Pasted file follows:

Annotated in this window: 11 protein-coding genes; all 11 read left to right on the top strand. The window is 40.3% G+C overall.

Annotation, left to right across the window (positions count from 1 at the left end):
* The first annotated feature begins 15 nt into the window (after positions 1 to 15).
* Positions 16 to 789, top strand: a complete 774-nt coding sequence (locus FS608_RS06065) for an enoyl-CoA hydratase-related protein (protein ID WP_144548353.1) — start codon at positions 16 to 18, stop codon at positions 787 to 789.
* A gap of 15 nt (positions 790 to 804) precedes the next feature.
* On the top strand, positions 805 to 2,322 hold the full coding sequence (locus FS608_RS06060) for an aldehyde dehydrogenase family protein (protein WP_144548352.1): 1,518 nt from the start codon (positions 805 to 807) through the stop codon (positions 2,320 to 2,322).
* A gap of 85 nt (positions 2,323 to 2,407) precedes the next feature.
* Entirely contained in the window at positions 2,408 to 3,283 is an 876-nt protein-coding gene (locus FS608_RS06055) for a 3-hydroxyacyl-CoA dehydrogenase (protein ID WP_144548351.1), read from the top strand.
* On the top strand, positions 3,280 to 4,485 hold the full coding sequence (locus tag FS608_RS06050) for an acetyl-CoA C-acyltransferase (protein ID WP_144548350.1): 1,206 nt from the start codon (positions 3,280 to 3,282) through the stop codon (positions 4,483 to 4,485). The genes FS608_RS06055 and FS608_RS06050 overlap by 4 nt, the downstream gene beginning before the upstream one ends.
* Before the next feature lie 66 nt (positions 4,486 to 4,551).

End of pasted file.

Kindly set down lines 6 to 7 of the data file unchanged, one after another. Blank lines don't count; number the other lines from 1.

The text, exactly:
* On the top strand, positions 805 to 2,322 hold the full coding sequence (locus FS608_RS06060) for an aldehyde dehydrogenase family protein (protein WP_144548352.1): 1,518 nt from the start codon (positions 805 to 807) through the stop codon (positions 2,320 to 2,322).
* A gap of 85 nt (positions 2,323 to 2,407) precedes the next feature.